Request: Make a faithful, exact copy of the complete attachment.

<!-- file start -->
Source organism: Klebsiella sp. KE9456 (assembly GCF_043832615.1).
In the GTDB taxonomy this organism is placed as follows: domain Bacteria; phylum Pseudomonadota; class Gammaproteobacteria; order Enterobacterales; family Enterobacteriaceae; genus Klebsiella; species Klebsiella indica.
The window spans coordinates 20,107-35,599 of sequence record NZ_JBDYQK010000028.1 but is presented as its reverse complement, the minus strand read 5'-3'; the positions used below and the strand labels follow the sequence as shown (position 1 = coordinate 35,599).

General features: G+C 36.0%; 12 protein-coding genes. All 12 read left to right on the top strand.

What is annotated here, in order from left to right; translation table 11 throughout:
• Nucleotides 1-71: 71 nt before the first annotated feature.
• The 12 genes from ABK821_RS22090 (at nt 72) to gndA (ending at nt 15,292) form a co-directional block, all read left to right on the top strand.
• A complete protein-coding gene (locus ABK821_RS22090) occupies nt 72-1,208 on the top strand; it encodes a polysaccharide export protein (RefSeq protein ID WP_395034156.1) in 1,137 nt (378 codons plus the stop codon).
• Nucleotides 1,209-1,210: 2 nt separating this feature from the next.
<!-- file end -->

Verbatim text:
Source organism: Klebsiella sp. KE9456 (assembly GCF_043832615.1).
In the GTDB taxonomy this organism is placed as follows: domain Bacteria; phylum Pseudomonadota; class Gammaproteobacteria; order Enterobacterales; family Enterobacteriaceae; genus Klebsiella; species Klebsiella indica.
The window spans coordinates 20,107-35,599 of sequence record NZ_JBDYQK010000028.1 but is presented as its reverse complement, the minus strand read 5'-3'; the positions used below and the strand labels follow the sequence as shown (position 1 = coordinate 35,599).

General features: G+C 36.0%; 12 protein-coding genes. All 12 read left to right on the top strand.

What is annotated here, in order from left to right; translation table 11 throughout:
• Nucleotides 1-71: 71 nt before the first annotated feature.
• The 12 genes from ABK821_RS22090 (at nt 72) to gndA (ending at nt 15,292) form a co-directional block, all read left to right on the top strand.
• A complete protein-coding gene (locus ABK821_RS22090) occupies nt 72-1,208 on the top strand; it encodes a polysaccharide export protein (RefSeq protein ID WP_395034156.1) in 1,137 nt (378 codons plus the stop codon).
• Nucleotides 1,209-1,210: 2 nt separating this feature from the next.